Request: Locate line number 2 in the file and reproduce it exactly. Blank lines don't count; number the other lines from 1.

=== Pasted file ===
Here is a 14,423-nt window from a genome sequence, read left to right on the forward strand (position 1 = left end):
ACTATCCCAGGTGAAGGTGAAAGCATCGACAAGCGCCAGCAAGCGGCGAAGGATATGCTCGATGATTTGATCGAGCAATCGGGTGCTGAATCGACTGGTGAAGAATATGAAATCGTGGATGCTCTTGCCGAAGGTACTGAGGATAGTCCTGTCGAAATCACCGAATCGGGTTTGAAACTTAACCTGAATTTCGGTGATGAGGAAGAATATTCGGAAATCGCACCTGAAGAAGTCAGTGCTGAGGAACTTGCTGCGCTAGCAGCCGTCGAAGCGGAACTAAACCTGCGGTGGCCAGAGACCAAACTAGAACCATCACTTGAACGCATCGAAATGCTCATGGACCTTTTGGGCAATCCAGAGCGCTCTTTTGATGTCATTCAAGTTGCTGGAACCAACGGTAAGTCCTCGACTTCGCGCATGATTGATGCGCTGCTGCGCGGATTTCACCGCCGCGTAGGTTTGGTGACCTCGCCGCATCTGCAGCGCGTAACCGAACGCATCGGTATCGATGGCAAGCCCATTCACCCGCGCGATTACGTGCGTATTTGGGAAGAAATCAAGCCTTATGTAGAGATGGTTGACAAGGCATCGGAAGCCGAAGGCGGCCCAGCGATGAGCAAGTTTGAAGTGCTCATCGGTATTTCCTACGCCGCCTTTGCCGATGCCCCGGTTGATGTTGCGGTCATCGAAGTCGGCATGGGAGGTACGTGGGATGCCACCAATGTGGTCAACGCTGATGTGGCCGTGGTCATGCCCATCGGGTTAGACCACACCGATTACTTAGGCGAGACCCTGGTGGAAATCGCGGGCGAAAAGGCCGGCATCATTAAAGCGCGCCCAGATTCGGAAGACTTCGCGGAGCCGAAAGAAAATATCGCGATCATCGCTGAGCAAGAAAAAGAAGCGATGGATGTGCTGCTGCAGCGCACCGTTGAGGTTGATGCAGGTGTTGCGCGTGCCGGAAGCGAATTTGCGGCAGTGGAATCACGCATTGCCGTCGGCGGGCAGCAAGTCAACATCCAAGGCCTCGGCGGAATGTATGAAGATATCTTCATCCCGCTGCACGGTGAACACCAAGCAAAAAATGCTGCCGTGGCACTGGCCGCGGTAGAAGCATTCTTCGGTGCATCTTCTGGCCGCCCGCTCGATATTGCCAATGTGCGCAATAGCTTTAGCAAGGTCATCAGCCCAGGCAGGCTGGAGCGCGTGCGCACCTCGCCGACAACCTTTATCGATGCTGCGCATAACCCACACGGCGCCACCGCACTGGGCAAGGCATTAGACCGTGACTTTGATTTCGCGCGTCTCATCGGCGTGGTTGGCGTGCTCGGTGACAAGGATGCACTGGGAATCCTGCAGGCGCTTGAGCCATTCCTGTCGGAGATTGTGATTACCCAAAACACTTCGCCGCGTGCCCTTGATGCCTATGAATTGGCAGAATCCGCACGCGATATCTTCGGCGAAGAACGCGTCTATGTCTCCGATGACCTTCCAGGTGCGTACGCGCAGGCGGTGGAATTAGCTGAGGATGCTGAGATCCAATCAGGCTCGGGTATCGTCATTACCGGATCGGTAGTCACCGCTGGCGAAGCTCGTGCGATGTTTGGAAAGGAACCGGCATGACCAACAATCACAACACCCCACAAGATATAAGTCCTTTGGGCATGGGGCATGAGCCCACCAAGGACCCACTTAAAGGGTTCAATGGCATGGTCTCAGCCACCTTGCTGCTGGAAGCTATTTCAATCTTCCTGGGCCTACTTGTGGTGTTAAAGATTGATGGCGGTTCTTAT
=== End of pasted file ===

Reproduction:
ACTATCCCAGGTGAAGGTGAAAGCATCGACAAGCGCCAGCAAGCGGCGAAGGATATGCTCGATGATTTGATCGAGCAATCGGGTGCTGAATCGACTGGTGAAGAATATGAAATCGTGGATGCTCTTGCCGAAGGTACTGAGGATAGTCCTGTCGAAATCACCGAATCGGGTTTGAAACTTAACCTGAATTTCGGTGATGAGGAAGAATATTCGGAAATCGCACCTGAAGAAGTCAGTGCTGAGGAACTTGCTGCGCTAGCAGCCGTCGAAGCGGAACTAAACCTGCGGTGGCCAGAGACCAAACTAGAACCATCACTTGAACGCATCGAAATGCTCATGGACCTTTTGGGCAATCCAGAGCGCTCTTTTGATGTCATTCAAGTTGCTGGAACCAACGGTAAGTCCTCGACTTCGCGCATGATTGATGCGCTGCTGCGCGGATTTCACCGCCGCGTAGGTTTGGTGACCTCGCCGCATCTGCAGCGCGTAACCGAACGCATCGGTATCGATGGCAAGCCCATTCACCCGCGCGATTACGTGCGTATTTGGGAAGAAATCAAGCCTTATGTAGAGATGGTTGACAAGGCATCGGAAGCCGAAGGCGGCCCAGCGATGAGCAAGTTTGAAGTGCTCATCGGTATTTCCTACGCCGCCTTTGCCGATGCCCCGGTTGATGTTGCGGTCATCGAAGTCGGCATGGGAGGTACGTGGGATGCCACCAATGTGGTCAACGCTGATGTGGCCGTGGTCATGCCCATCGGGTTAGACCACACCGATTACTTAGGCGAGACCCTGGTGGAAATCGCGGGCGAAAAGGCCGGCATCATTAAAGCGCGCCCAGATTCGGAAGACTTCGCGGAGCCGAAAGAAAATATCGCGATCATCGCTGAGCAAGAAAAAGAAGCGATGGATGTGCTGCTGCAGCGCACCGTTGAGGTTGATGCAGGTGTTGCGCGTGCCGGAAGCGAATTTGCGGCAGTGGAATCACGCATTGCCGTCGGCGGGCAGCAAGTCAACATCCAAGGCCTCGGCGGAATGTATGAAGATATCTTCATCCCGCTGCACGGTGAACACCAAGCAAAAAATGCTGCCGTGGCACTGGCCGCGGTAGAAGCATTCTTCGGTGCATCTTCTGGCCGCCCGCTCGATATTGCCAATGTGCGCAATAGCTTTAGCAAGGTCATCAGCCCAGGCAGGCTGGAGCGCGTGCGCACCTCGCCGACAACCTTTATCGATGCTGCGCATAACCCACACGGCGCCACCGCACTGGGCAAGGCATTAGACCGTGACTTTGATTTCGCGCGTCTCATCGGCGTGGTTGGCGTGCTCGGTGACAAGGATGCACTGGGAATCCTGCAGGCGCTTGAGCCATTCCTGTCGGAGATTGTGATTACCCAAAACACTTCGCCGCGTGCCCTTGATGCCTATGAATTGGCAGAATCCGCACGCGATATCTTCGGCGAAGAACGCGTCTATGTCTCCGATGACCTTCCAGGTGCGTACGCGCAGGCGGTGGAATTAGCTGAGGATGCTGAGATCCAATCAGGCTCGGGTATCGTCATTACCGGATCGGTAGTCACCGCTGGCGAAGCTCGTGCGATGTTTGGAAAGGAACCGGCATGACCAACAATCACAACACCCCACAAGATATAAGTCCTTTGGGCATGGGGCATGAGCCCACCAAGGACCCACTTAAAGGGTTCAATGGCATGGTCTCAGCCACCTTGCTGCTGGAAGCTATTTCAATCTTCCTGGGCCTACTTGTGGTGTTAAAGATTGATGGCGGTTCTTAT